He was known for cruising around what was later to be called Silicon Valley in a Volkswagen van equipped with his “computerized unit” as he called it, stopping by isolated phone booths and hooking himself into circuitry all over the world. The first hacker superhero, complete with phone booth.
After my story came out, both good and bad things happened for the Captain. The good thing was that the Steves—Jobs and Wozniak—reached out to him. First for help in their own attempts to manufacture blue boxes in their parents’ garage. Then, after they formed the Apple partnership, they took him on as a skilled techie who helped them devise Apple’s early word processing program, EZ Writer. It’s also said he had key input in designing the first PCs as well. The bad things were that he talked too much about his nonlegal hacking exploits and the feds locked him up for a time.
Nonetheless he was never what has come to be called a “black hat hacker”—one who uses his skills for criminal ends. He was more of what has been called a “look-at-me” hacker. One of those superadept wizards who liked to show off by showing up, virtually, behind the firewalls, the anti-virus immunizations, and all the defenses that the most super-secure sophisticated computer security people could devise.
Not just to show off, such hackers would maintain, but to perform a public service, by “demonstrating vulnerabilities” in the computer systems around them. Even more culturally significant, Captain Crunch made hacking “cool” to a subculture of supersmart geeks who were not content with their code-and-cubicle life but wanted a dimension of James Bond-like daring in their lives. (I am of the opinion that the relative immunity of Apple and Macs from hacker attacks has something to do with the coolness factor that their association with Captain Crunch gave them in the hacker subculture.)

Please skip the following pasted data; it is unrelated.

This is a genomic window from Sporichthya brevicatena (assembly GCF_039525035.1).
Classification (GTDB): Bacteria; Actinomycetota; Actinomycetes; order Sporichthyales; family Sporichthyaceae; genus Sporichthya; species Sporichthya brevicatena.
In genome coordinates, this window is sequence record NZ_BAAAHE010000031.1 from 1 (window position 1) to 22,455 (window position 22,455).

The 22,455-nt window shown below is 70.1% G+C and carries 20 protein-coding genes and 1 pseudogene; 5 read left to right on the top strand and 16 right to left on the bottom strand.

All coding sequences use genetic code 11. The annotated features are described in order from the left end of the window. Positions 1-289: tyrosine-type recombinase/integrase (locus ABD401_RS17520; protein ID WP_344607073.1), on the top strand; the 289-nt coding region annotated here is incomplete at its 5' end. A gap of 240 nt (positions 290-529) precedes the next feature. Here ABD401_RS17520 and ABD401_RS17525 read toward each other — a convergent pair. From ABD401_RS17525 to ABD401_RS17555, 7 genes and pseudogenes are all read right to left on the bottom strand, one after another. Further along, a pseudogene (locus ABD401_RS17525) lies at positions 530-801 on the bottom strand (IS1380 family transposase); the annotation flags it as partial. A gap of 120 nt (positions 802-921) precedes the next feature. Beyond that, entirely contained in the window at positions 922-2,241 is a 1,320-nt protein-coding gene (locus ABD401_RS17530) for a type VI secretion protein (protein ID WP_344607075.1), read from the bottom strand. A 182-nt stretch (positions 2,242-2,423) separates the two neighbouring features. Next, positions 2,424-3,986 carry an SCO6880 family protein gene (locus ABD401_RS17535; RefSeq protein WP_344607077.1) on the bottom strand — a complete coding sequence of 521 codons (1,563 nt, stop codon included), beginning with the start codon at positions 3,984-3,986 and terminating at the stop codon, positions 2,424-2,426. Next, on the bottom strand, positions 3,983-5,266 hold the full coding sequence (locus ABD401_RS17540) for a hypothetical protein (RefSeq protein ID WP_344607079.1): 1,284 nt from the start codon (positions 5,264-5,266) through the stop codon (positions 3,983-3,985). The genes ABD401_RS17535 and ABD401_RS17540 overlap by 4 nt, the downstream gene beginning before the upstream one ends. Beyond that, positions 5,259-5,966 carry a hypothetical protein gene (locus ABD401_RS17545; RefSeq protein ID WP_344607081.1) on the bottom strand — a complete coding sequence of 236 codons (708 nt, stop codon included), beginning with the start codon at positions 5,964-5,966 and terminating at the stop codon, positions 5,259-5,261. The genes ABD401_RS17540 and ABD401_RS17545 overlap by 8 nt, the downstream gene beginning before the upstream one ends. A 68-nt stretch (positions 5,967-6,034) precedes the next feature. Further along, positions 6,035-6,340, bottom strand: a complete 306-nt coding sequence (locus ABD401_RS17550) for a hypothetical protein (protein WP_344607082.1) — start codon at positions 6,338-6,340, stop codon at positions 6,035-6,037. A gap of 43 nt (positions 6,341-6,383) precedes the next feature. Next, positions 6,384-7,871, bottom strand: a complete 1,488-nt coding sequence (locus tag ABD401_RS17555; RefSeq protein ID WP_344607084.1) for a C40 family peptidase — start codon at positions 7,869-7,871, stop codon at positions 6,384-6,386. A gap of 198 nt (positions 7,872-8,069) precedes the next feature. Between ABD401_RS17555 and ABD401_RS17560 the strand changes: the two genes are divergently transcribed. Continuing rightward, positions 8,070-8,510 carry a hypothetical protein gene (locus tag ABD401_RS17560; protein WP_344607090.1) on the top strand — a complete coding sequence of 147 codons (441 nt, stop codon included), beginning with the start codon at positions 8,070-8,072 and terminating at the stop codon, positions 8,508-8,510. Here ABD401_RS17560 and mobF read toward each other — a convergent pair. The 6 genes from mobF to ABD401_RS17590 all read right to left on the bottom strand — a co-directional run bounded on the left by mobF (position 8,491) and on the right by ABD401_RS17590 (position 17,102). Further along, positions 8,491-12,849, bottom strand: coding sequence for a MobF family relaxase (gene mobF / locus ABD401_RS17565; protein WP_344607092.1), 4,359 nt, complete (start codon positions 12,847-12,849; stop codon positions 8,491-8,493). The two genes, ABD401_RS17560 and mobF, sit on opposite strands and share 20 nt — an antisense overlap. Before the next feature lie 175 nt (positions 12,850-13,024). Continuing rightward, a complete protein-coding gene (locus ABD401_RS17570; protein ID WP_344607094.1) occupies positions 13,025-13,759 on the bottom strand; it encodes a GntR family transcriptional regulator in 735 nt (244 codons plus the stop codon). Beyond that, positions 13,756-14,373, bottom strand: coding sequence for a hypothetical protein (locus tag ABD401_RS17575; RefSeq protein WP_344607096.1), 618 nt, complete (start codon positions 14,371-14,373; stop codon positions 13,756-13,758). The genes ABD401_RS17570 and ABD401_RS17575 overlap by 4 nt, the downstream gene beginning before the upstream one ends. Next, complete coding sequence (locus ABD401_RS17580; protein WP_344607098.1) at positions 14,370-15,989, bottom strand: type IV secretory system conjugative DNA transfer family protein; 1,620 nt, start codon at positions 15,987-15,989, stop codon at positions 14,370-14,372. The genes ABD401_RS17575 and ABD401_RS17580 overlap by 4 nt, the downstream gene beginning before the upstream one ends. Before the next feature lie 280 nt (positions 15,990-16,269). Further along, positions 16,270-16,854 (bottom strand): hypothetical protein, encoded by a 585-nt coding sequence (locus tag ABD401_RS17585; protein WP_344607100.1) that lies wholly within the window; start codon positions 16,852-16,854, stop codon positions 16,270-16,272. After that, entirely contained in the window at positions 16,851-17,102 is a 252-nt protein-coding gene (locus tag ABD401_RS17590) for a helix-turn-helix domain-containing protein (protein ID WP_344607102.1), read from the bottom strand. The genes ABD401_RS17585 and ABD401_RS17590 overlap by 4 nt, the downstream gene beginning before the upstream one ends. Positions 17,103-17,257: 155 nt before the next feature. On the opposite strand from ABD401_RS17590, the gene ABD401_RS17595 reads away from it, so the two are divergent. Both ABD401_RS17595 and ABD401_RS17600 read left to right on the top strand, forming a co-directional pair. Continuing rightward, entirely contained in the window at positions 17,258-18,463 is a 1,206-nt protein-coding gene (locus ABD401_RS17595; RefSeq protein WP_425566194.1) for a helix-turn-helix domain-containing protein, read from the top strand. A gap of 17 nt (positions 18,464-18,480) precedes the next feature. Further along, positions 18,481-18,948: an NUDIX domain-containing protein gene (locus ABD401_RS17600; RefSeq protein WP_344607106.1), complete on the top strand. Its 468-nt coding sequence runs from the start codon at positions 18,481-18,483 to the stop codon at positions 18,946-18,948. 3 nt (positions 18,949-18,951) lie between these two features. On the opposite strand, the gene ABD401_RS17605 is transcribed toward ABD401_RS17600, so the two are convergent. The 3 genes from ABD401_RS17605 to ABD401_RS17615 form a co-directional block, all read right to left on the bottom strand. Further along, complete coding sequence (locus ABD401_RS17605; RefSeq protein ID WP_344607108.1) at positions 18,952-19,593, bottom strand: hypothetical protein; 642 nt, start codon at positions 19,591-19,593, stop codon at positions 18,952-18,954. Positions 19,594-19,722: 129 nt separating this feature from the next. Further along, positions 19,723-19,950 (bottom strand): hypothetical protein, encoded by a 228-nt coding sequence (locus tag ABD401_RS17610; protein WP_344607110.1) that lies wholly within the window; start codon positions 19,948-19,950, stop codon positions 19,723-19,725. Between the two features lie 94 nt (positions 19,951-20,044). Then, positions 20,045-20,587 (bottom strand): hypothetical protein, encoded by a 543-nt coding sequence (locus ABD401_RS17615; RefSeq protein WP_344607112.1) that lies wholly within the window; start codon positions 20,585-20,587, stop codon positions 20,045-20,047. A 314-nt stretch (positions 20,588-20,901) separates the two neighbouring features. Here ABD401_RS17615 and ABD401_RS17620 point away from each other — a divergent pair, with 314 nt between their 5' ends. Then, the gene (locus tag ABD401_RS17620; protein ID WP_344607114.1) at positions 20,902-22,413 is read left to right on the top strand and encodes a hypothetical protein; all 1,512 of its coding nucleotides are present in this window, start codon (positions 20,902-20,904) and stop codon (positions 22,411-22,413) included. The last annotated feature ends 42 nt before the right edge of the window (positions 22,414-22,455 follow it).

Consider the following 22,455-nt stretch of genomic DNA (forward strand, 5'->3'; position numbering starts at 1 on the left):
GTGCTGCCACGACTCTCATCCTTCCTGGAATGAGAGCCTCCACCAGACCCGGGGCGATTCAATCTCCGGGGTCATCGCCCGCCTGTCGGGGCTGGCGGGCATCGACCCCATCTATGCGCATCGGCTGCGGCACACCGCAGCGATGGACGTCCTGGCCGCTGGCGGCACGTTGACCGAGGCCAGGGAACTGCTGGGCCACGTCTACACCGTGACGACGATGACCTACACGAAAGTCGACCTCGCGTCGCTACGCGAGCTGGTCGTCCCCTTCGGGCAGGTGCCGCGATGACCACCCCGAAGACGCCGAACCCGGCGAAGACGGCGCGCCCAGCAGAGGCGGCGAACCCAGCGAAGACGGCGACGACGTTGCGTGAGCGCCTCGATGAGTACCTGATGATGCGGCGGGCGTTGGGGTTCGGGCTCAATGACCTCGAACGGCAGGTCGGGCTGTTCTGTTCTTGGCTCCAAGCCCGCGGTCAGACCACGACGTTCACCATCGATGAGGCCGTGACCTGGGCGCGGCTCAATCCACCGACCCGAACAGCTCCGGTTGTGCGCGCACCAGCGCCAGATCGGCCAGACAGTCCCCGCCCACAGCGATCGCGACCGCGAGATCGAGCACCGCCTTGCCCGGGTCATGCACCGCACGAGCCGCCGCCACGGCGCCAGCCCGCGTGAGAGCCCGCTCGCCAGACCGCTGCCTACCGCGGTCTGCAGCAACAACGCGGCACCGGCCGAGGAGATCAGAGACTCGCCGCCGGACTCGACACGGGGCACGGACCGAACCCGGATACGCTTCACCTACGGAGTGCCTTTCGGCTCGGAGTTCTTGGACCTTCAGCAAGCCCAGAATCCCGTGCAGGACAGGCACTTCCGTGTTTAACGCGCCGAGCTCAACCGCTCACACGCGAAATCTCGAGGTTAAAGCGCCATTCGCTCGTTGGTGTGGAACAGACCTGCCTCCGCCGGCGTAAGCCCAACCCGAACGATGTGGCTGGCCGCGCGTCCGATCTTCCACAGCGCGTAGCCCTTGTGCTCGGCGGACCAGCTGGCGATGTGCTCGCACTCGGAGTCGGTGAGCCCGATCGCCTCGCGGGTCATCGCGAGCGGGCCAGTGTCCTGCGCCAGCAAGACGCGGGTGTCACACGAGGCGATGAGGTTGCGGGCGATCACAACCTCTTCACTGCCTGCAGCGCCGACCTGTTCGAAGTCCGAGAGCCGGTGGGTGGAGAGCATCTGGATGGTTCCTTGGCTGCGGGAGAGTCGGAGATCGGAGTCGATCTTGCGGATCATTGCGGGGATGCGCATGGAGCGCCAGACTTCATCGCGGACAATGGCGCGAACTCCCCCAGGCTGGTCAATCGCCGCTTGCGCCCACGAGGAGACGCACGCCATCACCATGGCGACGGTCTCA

Crunch is a progenitor of the joyfully anarchic sensibility, the Robin Hood outlaw outlook, that drew some of the best unconventional minds in tech, many of whom later got hired away to became cyber-security experts because they knew so much about causing cyber insecurity.
So I found it shocking and dismaying this month when I was Googling around for the latest developments in hacker culture and Stuxnet lore and came on a site called Saving Captain Crunch, which gave some minimal details that other sympathetic Web sites filled in for me.